I had intended to take a few hours off from my job as a sheriff's detective in northern Ohio farm country. We'd gotten a guilty verdict that morning on a guy who'd tossed his wife down the stairs, breaking both her legs, an arm and her ribs. She was an addict, and her husband had claimed someone else had hurt his wife, probably a dealer tired of taking bad sex instead of money for his product.
The husband had discounted her claims that he had been the one who attacked her, saying she was probably too damned addled on heroin to have any goddamned idea who had thrown her down the stairwell, and maybe she had just fallen down the stairs all by herself because drugs made her woozy. Why would we listen to anything a drug whore said anyway, he asked on the witness stand. He called me both a liar and a motherfucking liar, after having sworn on the Bible, no less, so help him God. The prosecutor had objected to defend my honor, of course.
I took no real offense. Cops get used to being called names, even in farm country. Instead of taking umbrage, I just watched Baker Thomas, the husband. I watched him the way a raptor watches a mouse, and I could not help noticing how goddamned pleased he seemed every time someone mentioned Kate's injuries.
Heroin is a real goddamned problem around here, just like everywhere, and people were ready to believe Baker Thomas when the crime happened. This was just one more drug incident to them, they thought. Drug whore got hurt? Meh. How'd the Browns do last night?
But the guy's reaction to her fall had seemed a bit off from the start, and I had never quite believed him. Neither did the deputies working with me. He always seemed to be in on some private joke. Sometimes, you just know when a guy is guilty, whether you have the evidence or not.
He had presented us with what seemed like a solid alibi, though— witnesses who swore he was at a bar while his woman got busted up. It had taken me a month to break that alibi, but I eventually used my powers of persuasion, by which I mean I put one of those witnesses against a wall until he shit his pants, and that convinced the guy to talk. That cracked things open, and we proved Baker Thomas had stolen heroin from his wife and traded it for lies that established his alibi. Now the husband was on his way to prison.
I call that a good day.
My plan had been to take the rest of the day off, drink some beers and get Tuck to play some Steve Earle and Willie Nelson on the good speakers, instead of his usual hair band shit. That plan was now in jeopardy because the skinny stranger had snarled something about fucking faggots at the talking heads on the TV screen just as Tuck had tipped the tap handle for my India pale ale.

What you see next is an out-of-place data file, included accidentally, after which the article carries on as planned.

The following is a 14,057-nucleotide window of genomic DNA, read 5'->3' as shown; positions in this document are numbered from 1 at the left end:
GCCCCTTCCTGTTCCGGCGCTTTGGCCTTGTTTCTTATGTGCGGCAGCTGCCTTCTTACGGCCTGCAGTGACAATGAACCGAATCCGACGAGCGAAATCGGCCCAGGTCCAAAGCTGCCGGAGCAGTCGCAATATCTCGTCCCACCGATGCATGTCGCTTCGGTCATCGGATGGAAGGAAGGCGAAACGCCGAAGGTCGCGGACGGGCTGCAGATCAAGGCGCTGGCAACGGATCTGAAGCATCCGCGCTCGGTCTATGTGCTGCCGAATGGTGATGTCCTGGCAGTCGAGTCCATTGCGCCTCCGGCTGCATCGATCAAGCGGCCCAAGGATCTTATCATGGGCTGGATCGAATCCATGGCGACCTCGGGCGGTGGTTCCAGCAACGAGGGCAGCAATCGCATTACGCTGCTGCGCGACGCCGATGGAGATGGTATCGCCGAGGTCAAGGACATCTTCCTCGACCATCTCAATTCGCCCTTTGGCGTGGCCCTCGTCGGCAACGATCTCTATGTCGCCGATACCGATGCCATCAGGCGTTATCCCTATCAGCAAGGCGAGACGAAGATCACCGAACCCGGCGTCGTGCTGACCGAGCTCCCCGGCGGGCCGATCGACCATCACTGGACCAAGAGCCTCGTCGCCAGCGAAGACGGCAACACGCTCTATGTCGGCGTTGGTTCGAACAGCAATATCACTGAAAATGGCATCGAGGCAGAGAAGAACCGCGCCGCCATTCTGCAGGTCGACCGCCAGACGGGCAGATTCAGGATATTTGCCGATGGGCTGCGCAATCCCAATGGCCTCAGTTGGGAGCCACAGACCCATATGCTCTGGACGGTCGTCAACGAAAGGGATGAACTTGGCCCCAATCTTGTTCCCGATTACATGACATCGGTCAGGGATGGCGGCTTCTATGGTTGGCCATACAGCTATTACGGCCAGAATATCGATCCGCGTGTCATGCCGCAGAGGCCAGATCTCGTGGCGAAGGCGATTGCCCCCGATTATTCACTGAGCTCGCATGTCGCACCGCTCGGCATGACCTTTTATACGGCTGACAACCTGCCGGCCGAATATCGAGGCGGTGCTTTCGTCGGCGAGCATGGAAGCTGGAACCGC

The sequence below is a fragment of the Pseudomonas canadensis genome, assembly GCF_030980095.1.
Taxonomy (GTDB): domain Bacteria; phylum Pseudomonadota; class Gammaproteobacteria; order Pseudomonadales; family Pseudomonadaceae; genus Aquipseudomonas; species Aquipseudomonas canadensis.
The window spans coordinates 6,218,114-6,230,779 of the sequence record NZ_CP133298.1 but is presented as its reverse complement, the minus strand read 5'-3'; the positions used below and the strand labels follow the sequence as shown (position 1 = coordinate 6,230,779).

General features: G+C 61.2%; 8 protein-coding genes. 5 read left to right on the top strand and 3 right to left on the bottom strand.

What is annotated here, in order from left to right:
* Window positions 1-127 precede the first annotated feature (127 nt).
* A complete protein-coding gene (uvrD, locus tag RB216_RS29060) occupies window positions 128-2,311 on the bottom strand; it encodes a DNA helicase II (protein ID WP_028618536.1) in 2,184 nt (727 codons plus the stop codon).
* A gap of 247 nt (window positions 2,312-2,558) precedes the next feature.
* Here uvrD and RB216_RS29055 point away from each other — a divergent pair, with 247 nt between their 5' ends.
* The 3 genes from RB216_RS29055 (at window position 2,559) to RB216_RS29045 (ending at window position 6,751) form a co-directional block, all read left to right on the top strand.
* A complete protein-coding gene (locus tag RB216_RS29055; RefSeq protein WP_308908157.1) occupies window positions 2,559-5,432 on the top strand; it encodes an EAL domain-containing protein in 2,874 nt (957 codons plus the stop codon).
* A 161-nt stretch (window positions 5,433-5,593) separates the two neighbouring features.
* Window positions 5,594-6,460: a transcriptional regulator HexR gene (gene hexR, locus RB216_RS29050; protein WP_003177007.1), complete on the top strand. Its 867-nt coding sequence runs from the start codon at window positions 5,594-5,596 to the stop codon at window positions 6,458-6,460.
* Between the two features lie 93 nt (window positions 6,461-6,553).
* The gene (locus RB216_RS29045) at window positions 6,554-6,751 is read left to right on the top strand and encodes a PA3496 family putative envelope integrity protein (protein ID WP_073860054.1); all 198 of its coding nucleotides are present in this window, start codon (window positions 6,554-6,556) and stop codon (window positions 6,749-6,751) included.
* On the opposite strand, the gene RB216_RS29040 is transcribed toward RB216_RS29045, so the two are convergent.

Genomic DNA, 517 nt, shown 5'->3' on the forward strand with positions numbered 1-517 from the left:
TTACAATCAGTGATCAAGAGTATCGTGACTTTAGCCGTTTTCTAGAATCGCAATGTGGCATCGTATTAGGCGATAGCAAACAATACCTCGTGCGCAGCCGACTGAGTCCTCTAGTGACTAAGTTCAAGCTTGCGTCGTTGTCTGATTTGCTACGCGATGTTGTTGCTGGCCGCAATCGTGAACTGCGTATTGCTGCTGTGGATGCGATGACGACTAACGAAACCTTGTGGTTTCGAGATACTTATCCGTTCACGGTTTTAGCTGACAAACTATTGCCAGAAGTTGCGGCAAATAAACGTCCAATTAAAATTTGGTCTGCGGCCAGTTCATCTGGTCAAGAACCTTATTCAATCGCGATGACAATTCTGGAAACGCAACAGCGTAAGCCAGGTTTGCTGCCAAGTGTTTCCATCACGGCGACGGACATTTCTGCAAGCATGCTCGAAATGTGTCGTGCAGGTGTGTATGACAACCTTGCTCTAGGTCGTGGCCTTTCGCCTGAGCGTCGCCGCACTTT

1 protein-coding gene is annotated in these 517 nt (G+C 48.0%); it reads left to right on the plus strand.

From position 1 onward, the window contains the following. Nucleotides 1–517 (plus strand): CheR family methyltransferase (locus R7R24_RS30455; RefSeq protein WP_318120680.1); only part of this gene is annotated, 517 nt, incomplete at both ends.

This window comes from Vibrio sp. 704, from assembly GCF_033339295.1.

The man's timing was unfortunate. Ollie, who had been sitting nearby draining a double bourbon, planned to marry a big bearded guy named Rush who looked almost like Ollie's own twin. Read into that what you will, but I don't care to examine it too closely. Anyway, Ollie didn't like the stranger's comment about gay people one damned little bit. Words were exchanged, drinks were spilled and the next thing you know I've got a very large smelly man in motorcycle togs locked under my arm and a scrawny perfumed stranger scooting across the floor and leaving black marks from his boots.
My damned cellphone was buzzing in my pocket, too. That probably was a work call, and another reason to be cranky.
I locked my eyes on the skinny stranger, who had a pinched face, goatee, and dark arched eyebrows that made him look like a ringmaster at a circus run by Stephen King, or maybe Neil Gaiman. I hoped to keep the combatants apart long enough for them to see sense. I knew Ollie and figured he would calm down quickly. I did not know the scarecrow with the broken nose, but if he gave up, I thought I might even get out of this mess without paperwork. There was a chance of that, anyway, as long as the Stringbean on the floor didn't pull the knife.
He pulled the knife.
I rolled my eyes at the switchblade that suddenly appeared like a magician's paper bouquet in his right hand. "I'm a cop. Drop that."
"Fuck you," the idiot said, trying to get up.
The key to such situations is remaining calm, dispassionate.
I shoved Ollie away, calmly and dispassionately, and he crashed into the wall. I considered calmly and dispassionately kicking knife boy in the nuts, and figured I had every right to do so. That would have been unprofessional, though, and probably would have gotten my leg sliced. I drew my weapon instead.
"Mine shoots a lot farther than yours," I said. "Drop the blade."
He dropped the blade, but something in his demeanor told me he had stared down the barrel of a gun before.
"Shove that thing as far from you as you can," I ordered, and he complied.
I stepped back so I could keep both men covered, even though I was not too concerned about Ollie.
Ollie moaned, "Holy shit."